Born in Langenburg, Saskatchewan, Shirley graduated from VGH in 1947. She worked as a maternity nurse, and after her marriage to Don in 1949 lived in Fort St. John, Nanaimo, Crofton and Woodfibre. After settling in Squamish in 1966, she joined the staff of the Squamish General Hospital in 1971, becoming head nurse in 1975. After her retirement in 1990, she enjoyed travelling, bridge, dancing, singing and all kinds of music.
Beth McCann was an outstanding nurse educator. She was born in Vancouver and graduated from VGH School of Nursing in 1939 and received a BA and a BSc (Nursing) from UBC in 1940. Following graduation, she taught nursing at Royal Columbian and Vancouver General Hospitals. She joined the faculty of the School of Nursing at UBC in 1947, becoming the first nursing instructor to work on and off campus with UBC’s nursing students while they were at VGH. She enrolled in the Wayne State University Master of Science program as a W.K. Kellogg Fellow in 1952-53. She returned to teach at UBC until her retirement in 1982, and was acting director from 1968 to 1971. She states “I am a nurse first, and a teacher a close second”.
Beth was President of the Nurse Administrators’ Association of BC, Chair of many RNABC Committees, a founding member and president of what is now the Canadian Association of University Schools of Nursing, and served on the UBC Senate. The Beth McCann Memorial Scholarship was established following her death. She was posthumously awarded the RNABC Award of Excellence in Nursing Education. Beth was an exceptional ambassador for the School and was very active in the Nursing Division of the UBC Alumni. Her home was a warm and welcoming place for numerous nursing events. Her dream was to write the history of the School, but her untimely death put a stop to this project, however, her research materials were a valuable resource, used later, in the writing of the School’s history in 1994.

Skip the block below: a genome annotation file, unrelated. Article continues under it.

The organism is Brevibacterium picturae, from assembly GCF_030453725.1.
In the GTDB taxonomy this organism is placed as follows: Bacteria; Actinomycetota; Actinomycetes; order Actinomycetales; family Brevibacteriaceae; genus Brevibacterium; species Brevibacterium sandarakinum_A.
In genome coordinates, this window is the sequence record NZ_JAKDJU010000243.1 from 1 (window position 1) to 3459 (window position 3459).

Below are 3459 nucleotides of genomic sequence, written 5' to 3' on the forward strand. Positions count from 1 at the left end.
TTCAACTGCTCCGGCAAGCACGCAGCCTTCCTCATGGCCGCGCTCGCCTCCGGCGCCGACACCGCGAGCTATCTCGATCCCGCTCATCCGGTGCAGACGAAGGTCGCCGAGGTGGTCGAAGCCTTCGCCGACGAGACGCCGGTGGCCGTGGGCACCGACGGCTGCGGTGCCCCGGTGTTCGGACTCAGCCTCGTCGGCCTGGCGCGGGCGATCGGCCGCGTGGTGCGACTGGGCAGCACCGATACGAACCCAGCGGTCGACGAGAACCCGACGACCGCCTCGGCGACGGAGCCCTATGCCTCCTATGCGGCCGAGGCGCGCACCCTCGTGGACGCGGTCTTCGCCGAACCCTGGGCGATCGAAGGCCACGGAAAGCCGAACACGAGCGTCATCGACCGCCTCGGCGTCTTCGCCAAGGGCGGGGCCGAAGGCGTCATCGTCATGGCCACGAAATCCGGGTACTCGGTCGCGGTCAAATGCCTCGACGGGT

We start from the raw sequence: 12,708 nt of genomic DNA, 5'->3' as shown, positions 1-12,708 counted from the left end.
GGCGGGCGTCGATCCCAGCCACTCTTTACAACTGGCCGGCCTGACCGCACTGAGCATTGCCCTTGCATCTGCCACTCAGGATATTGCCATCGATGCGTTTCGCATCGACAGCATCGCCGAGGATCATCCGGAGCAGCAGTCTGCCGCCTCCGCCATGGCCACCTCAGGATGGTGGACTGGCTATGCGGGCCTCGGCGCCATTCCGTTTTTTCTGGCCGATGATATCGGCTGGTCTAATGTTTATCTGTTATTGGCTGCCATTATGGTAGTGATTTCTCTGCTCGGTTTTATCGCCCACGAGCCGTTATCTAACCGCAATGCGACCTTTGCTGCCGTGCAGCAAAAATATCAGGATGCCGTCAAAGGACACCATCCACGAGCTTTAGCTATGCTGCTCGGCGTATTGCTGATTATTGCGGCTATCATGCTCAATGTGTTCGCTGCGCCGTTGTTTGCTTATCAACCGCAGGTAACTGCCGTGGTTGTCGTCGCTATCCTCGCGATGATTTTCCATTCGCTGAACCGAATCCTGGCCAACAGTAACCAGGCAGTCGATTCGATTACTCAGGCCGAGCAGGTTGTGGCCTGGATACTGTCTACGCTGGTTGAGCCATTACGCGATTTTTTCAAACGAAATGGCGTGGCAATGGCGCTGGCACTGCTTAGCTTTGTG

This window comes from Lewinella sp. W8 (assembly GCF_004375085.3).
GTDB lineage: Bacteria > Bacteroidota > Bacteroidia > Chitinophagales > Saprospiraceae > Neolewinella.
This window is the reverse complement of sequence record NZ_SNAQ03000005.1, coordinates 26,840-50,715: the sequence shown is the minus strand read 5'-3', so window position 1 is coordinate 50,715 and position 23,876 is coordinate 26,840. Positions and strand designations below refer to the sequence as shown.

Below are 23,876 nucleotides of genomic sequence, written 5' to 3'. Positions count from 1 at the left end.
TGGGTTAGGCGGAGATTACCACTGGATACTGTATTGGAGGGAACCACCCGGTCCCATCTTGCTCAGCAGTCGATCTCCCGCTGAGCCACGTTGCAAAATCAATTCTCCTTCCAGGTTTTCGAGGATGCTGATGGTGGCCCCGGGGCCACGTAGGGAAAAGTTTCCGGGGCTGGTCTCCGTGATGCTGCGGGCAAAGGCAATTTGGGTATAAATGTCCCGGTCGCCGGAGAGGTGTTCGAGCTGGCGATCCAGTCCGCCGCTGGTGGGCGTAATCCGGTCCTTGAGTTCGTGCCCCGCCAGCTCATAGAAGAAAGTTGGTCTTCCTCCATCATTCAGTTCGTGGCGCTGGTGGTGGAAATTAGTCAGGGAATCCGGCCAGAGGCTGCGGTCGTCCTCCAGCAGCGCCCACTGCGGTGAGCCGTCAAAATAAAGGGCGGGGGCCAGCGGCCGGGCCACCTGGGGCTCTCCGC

Elsie was born in Downley, Buckinghamshire on February 29. After emigrating to Canada in 1943, she worked in a variety of nursing positions, including in the maternity ward at Clinton. She was night supervisor there and at the Goderich Hospital. After operating a private nursing home, she moved briefly to Slave Lake, Alberta in 1962, then to BC with her five children, where she took up farming in the East Kootenays. She ran a nursing home in Viking, Alberta and then became a nursing supervisor at Consort Hospital. She continued volunteer work until well into her 80s.
Isabel was born in Nova Scotia but moved to Greensboro, North Carolina, where she completed her nursing at St. Leo’s Hospital Training School for Nurses in 1918. In 1920 she became a registered nurse in British Columbia, and in 1922 in California. She appears to have stopped nursing to raise her family when she married Charles Mooney ca. 1925, but after her husband’s death in 1949 she worked as a nurse in various positions, mostly at the Pearson Tuberculosis Hospital in Vancouver.